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Americans drove more last year, but still below peak

Vehicle ownership is little changed at about two per household.

The typical American household boosted its driving miles last year, but still doesn't drive as much as it did during the collective driving peak a decade ago, according to a report authored by the University of Michigan Transportation Research Institute's Michael Sivak. Average driving distance per US household, which peaked in 2004 at 22,439, fell steadily until 2013, at which point it rebounded slightly. Last year's average household driving rose 1.4 percent to 22,311 miles.

The first year US driving habits are available is 1984. Average driving distances per year rose steadily in the 1980s and 1990s, hit its plateau just before the Great Recession, and is rebounding slightly from early-decade lows.

For green-transportation, the good news is that average household driving distance is still down more than eight percent from the all-time high.The bad news is that the number of US households continues to grow. That means that through the first six months of last year, US driver miles rose 3.3 percent from a year earlier to a record 1.58 trillion miles, according to the US Department of Transportation. The number of vehicles per household, which peaked in 2006 at 2.050, was little changed last year at 1.95, according to the 13-page report.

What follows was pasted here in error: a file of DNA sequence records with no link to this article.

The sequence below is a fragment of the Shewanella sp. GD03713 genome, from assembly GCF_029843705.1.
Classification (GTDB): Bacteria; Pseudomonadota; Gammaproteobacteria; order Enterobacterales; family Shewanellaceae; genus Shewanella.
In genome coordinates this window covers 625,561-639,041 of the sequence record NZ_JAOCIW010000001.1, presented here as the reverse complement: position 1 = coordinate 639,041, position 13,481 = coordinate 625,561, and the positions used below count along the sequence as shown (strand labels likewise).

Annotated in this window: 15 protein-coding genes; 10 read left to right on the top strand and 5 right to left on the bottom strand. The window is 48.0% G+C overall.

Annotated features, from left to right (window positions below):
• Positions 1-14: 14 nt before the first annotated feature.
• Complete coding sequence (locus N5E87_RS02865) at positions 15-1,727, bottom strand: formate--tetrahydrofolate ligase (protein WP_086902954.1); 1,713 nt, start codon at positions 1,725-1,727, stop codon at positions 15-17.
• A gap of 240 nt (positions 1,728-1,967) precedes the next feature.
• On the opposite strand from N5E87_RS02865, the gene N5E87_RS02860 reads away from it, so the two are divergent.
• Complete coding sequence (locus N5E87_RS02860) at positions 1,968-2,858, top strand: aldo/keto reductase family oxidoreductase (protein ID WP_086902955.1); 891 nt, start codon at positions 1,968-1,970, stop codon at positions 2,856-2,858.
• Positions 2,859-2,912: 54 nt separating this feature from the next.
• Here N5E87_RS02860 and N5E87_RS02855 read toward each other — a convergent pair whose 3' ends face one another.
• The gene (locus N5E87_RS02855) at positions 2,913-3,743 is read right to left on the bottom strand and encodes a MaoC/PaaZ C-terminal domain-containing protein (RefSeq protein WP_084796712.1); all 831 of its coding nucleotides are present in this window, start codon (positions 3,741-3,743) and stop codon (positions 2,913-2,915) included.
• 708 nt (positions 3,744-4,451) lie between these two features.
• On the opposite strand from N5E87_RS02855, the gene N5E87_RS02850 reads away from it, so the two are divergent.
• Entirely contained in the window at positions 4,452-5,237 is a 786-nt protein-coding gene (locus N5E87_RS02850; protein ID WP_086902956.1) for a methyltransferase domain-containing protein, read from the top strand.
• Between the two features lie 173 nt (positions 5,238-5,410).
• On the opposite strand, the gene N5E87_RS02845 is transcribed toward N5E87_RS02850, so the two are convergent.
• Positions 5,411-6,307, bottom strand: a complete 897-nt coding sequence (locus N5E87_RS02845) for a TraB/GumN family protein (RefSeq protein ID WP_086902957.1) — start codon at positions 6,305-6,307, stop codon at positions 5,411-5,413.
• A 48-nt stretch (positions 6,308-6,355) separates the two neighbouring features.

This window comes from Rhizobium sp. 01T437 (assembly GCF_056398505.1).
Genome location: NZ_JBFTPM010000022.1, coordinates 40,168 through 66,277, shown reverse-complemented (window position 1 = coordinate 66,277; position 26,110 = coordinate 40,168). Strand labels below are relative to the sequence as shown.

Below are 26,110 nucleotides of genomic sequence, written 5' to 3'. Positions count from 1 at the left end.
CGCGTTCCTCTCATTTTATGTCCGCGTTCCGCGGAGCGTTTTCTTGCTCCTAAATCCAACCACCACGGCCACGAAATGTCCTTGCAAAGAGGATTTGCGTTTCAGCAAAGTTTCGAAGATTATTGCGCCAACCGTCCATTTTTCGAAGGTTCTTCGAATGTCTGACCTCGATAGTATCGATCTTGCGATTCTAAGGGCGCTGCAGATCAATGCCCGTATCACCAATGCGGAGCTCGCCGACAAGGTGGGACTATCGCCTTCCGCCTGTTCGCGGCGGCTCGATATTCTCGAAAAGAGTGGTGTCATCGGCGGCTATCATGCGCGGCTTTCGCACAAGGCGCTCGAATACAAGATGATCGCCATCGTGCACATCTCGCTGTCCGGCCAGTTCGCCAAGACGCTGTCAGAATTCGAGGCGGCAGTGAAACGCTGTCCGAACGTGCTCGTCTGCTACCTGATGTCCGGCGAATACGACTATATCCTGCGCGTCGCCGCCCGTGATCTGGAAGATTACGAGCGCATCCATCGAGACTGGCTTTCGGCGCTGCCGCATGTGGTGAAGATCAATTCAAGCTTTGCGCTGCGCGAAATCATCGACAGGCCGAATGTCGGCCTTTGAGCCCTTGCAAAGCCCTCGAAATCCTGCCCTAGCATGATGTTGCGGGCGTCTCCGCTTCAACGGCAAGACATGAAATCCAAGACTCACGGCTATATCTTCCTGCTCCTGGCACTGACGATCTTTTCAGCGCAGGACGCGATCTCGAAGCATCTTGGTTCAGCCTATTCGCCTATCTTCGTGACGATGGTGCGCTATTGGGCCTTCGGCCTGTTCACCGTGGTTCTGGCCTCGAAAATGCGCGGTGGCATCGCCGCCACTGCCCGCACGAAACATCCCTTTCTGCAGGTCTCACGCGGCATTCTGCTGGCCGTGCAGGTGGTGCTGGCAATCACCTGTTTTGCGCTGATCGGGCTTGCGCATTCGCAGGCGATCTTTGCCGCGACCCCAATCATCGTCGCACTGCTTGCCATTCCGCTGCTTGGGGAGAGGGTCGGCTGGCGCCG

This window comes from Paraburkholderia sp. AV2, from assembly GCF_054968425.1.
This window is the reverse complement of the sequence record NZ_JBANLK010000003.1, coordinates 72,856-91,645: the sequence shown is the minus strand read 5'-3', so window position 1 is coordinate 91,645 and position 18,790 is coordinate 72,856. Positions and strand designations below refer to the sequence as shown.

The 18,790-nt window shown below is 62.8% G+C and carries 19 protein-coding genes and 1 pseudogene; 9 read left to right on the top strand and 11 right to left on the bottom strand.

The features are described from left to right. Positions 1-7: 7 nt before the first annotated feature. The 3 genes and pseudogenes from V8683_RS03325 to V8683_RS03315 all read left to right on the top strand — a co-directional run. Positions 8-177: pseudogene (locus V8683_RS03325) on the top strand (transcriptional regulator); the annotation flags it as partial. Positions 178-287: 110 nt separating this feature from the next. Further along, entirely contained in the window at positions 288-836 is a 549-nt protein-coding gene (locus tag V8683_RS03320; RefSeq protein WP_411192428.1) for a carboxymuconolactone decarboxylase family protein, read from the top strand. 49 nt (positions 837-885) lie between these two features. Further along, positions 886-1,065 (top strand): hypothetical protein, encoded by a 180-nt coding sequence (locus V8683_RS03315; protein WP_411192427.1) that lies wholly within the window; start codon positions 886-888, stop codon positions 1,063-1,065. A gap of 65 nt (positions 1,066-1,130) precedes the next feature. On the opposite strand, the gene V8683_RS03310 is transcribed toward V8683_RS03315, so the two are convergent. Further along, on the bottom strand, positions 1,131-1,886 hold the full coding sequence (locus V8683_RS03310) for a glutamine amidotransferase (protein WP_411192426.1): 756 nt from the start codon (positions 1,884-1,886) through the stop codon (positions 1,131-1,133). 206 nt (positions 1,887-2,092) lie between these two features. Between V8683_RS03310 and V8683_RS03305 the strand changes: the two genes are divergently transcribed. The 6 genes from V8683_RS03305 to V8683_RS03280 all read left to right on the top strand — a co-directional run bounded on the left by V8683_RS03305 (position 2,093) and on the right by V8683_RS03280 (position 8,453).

The concept of when "peak driving" occurred has been topical as many cities have pushed for more public transportation infrastructure, while both car-sharing and the use of ride-hailing services like Uber and Lyft have been on the rise. What fluctuating gas prices may mean for driving increase remains in question. US gas prices average about $2.28 a gallon, which is down from about $2.35 last month but up from about $1.70 a gallon a year ago, according to AAA.

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